Published on March 16, 2014
Exodus 17:3-7 In their thirst, the Israelites grumbled. God produced water from a rock.
3 Here, then, in their thirst for water, the people grumbled against Moses, saying, “Why did you ever make us leave Egypt? Was it just to have us die of thirst with our children and our livestock?” 4 So Moses cried out to the LORD, “What shall I do with this people? A little more and they will stone me!” 5 The LORD answered Moses, “Go over there in front of the people, along with some of the elders of Israel, holding in your hand, as you go, the staff with which you struck the river. 6 I will be standing there in front of you on the rock in Horeb. Strike the rock, and the water will flow from it for the people to drink.” This Moses did, in the presence of the elders of Israel. 7 The place was called Massah and Meribah, because the Israelites quarreled there and tested the LORD, saying, “Is the LORD in our midst or not?” Catholic Lectionary. 2009. Bellingham, WA: Logos Bible Software.
The Israelites were taking a dangerous journey that would eventually lead them to the Promised Land. When we become hungry and thirsty we begin to look for food and drink, they were no different. When we can’t find what we need we tend to look for someone to blame. Again, the Israelites were no different. They blamed Moses and God. The desert experience was God’s way of testing them. Would they trust God or would they cling to their humanity and blame God and Moses for their problem? Why do you suppose that God wanted Moses to take the elders with him? Sometimes leaders of groups or nations have difficulty in believing, this would give them the opportunity to strengthen their trust and faith in God. Jn. 20:29 Blessed are those who have not seen and have believed.”
The word Massah means trial or temptation and the word Meribah means to speak out in anger or scolding. How much were they willing to trust in God? In Exodus 15:22-26 just three days after God had opened a path for them through the Red Sea the people found water but, “they could not drink the water of Marah because it was bitter; therefore the place was named Marah. Marah is another Hebrew word meaning bitter which when used here describes the water which they found but that’s not the end of the story. Ex. 15:24 And the people murmured against Moses, saying, “What shall we drink?” 25 And he cried to the Lord; and the Lord showed him a tree, and he threw it into the water, and the water became sweet.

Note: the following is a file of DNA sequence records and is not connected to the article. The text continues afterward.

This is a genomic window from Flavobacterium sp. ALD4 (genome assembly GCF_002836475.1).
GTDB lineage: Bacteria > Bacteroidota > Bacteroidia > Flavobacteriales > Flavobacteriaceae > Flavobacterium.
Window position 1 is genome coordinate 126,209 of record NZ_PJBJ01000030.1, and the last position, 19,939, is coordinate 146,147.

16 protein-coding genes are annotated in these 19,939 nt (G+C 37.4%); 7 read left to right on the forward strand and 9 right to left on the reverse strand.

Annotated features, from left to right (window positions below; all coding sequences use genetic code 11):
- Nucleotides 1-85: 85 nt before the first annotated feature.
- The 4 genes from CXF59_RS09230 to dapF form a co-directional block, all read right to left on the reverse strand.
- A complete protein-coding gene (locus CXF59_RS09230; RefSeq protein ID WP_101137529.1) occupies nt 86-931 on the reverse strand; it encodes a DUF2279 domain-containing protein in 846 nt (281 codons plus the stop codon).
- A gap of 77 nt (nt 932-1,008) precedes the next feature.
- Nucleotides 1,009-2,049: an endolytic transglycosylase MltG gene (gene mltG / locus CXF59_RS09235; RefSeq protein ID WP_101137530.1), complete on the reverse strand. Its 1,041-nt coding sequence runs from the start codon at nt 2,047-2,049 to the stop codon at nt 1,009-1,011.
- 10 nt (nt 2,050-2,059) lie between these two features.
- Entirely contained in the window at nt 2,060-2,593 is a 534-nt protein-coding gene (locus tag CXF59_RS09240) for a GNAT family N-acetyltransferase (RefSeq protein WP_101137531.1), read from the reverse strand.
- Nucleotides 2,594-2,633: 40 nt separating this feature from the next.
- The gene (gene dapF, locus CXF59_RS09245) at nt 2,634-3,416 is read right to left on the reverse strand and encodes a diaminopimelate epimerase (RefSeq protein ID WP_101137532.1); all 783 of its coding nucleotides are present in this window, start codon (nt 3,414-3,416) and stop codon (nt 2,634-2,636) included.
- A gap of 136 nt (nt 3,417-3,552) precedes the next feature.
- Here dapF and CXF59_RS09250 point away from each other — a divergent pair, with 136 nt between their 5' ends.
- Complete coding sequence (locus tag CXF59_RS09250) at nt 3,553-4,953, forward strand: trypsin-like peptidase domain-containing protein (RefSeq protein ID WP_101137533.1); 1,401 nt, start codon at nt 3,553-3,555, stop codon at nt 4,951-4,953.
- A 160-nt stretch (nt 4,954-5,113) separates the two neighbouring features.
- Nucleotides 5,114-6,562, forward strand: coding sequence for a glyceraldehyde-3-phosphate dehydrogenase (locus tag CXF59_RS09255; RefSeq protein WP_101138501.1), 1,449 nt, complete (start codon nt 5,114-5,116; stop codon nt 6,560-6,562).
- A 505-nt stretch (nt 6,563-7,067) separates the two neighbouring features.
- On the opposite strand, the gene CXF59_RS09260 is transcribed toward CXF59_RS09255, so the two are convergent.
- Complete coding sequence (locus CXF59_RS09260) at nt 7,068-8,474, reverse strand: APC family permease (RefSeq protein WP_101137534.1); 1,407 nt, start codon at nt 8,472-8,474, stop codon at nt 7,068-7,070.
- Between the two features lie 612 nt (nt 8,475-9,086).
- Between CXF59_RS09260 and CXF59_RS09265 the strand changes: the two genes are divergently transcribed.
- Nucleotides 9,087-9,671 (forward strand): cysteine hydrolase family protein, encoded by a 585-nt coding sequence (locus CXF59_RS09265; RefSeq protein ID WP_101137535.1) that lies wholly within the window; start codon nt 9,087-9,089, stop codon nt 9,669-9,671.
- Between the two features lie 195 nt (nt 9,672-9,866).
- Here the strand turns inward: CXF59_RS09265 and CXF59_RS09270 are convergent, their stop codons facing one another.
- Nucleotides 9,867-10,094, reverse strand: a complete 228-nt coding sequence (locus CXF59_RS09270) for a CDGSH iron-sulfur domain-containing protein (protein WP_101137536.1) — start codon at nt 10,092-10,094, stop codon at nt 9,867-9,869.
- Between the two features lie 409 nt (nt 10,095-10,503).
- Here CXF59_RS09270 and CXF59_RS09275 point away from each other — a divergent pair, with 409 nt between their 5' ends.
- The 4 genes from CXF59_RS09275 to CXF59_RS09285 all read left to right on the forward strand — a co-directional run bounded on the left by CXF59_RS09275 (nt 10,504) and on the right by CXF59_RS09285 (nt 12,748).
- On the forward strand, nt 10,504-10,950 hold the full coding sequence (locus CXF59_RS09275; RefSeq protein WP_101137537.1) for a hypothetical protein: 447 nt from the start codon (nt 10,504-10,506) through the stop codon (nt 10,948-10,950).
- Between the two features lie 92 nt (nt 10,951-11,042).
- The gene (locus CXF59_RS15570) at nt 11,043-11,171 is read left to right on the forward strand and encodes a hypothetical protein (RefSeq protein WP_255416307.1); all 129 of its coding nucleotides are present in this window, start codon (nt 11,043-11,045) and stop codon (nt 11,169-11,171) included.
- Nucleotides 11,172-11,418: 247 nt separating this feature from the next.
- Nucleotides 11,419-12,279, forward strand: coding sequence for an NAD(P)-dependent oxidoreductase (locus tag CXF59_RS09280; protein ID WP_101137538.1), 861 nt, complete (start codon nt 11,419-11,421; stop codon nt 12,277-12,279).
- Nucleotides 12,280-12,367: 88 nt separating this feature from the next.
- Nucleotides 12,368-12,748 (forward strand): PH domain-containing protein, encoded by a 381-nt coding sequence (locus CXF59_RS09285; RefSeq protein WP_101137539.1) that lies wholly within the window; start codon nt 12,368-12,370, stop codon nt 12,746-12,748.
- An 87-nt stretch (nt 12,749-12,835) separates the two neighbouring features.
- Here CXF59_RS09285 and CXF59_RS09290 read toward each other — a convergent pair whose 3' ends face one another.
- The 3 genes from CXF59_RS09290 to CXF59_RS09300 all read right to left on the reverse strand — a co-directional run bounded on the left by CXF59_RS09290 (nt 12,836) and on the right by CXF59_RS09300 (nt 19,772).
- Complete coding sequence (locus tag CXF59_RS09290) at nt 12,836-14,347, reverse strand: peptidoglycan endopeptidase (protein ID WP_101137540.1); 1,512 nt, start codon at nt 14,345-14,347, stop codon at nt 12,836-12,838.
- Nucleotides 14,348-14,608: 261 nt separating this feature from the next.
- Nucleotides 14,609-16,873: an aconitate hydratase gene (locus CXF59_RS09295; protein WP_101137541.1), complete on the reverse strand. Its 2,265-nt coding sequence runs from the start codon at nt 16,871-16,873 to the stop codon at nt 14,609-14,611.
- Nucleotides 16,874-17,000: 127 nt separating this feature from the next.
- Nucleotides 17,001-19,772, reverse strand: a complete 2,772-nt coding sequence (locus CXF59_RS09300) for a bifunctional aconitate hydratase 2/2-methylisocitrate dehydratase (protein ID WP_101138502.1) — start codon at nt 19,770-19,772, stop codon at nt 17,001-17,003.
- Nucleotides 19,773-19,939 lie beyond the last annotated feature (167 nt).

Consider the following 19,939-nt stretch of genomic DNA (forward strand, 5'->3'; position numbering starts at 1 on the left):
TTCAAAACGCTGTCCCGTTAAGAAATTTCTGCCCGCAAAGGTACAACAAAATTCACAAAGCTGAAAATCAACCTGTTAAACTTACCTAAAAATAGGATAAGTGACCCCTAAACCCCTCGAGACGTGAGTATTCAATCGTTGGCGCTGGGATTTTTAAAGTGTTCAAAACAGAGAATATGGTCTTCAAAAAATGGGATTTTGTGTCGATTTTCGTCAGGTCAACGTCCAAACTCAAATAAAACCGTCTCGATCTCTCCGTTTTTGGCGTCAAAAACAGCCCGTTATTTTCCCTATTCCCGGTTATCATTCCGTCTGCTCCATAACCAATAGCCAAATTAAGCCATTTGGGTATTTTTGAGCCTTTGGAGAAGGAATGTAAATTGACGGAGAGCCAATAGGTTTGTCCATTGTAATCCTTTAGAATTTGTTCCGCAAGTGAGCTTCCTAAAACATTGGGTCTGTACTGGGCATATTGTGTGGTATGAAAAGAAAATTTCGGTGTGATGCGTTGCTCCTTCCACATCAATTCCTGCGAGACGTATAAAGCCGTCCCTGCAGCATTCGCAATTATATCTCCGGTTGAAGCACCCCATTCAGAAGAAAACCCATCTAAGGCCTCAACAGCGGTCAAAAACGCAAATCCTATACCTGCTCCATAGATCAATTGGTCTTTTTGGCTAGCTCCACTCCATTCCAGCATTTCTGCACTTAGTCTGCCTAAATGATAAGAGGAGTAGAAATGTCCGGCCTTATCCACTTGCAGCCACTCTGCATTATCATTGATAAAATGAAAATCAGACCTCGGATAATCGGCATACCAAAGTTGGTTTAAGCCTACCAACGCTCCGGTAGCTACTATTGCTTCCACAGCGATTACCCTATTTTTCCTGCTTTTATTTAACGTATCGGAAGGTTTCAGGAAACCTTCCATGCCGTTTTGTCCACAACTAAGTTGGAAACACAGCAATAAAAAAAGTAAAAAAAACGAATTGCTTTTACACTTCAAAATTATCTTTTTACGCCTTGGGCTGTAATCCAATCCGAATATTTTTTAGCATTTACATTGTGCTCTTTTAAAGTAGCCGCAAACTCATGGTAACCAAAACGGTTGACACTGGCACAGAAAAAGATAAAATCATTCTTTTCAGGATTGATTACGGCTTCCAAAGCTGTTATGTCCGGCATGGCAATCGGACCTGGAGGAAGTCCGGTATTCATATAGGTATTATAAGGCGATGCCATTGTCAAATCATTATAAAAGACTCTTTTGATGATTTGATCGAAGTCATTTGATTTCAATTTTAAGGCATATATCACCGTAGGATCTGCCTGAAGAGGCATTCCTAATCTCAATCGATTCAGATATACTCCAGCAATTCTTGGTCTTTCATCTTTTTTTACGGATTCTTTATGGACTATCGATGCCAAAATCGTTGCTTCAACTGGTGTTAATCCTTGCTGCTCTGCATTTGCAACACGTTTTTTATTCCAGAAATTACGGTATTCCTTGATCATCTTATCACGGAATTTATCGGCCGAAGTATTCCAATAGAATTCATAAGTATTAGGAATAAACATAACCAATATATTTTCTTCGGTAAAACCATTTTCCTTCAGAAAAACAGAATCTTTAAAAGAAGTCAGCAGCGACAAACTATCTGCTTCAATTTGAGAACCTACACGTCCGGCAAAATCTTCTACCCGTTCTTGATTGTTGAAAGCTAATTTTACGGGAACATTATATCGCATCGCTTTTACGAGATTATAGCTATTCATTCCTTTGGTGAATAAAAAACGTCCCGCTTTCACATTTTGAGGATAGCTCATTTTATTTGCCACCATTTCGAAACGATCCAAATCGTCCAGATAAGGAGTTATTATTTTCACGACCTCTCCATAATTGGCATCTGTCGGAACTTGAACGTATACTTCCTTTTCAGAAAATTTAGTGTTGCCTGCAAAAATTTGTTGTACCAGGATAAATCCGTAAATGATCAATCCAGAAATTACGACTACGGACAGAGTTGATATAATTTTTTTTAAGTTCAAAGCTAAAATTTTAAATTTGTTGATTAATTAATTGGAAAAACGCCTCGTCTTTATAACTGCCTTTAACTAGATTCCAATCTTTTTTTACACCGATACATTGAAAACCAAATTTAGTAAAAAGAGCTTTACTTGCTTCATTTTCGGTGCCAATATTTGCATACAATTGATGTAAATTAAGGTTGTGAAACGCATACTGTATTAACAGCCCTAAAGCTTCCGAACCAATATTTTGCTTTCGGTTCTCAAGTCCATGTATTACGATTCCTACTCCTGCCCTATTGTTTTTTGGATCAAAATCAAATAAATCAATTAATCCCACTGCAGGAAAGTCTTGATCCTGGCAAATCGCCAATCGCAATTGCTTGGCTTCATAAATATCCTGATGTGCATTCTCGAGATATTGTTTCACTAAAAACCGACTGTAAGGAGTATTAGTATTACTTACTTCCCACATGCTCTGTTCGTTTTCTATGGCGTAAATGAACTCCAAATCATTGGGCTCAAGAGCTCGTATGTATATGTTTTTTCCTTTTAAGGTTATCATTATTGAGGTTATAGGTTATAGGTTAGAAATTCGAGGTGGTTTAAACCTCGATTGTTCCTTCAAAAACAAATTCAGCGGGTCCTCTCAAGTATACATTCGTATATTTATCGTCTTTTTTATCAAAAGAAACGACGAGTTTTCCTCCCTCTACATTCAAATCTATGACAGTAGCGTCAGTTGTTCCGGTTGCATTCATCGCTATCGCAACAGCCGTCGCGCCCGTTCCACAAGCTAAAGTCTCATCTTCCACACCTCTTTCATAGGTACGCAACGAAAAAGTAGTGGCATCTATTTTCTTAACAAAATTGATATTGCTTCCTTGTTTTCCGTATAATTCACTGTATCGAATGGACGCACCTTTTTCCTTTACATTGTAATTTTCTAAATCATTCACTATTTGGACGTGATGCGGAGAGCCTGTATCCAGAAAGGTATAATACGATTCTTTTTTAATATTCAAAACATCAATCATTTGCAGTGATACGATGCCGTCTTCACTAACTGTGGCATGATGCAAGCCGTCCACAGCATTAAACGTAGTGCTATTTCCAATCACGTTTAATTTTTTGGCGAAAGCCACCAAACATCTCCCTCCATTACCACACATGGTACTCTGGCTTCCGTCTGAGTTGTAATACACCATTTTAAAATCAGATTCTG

Look at what happened, the people needed water, they found it but couldn’t drink it. God then instructs Moses to throw a tree into the water and the people have what they need, water to drink, but like ungrateful children they missed the fact that their needs were provided for by God. But now they had forgotten that God, not they had resolved the problem. In today’s reading they again complain that they don’t have water and again God comes to their rescue with water drawn from of all things, a rock. Despite all the signs and wonders worked by God, before and after leaving Egypt, the Israelite's stubbornness, and shortsightedness and their inability, or unwillingness to trust that God was and would remain with them was lost in their self- centeredness.
The God who had delivered them from their Egyptian bondage had provided them with both food and water when they needed it. In view of all the signs and wonders that they had personally witnessed did they now really believe that God would abandon them? Again, the Israelites were no different than the rest of us. When trouble comes into our life, do we look for others to blame, do we try to get God to fix the problem for us with a few prayers, or do we accept the will of God in allowing the trouble to enter our life as a way of testing our faith or giving us an opportunity to grow in trust and faith?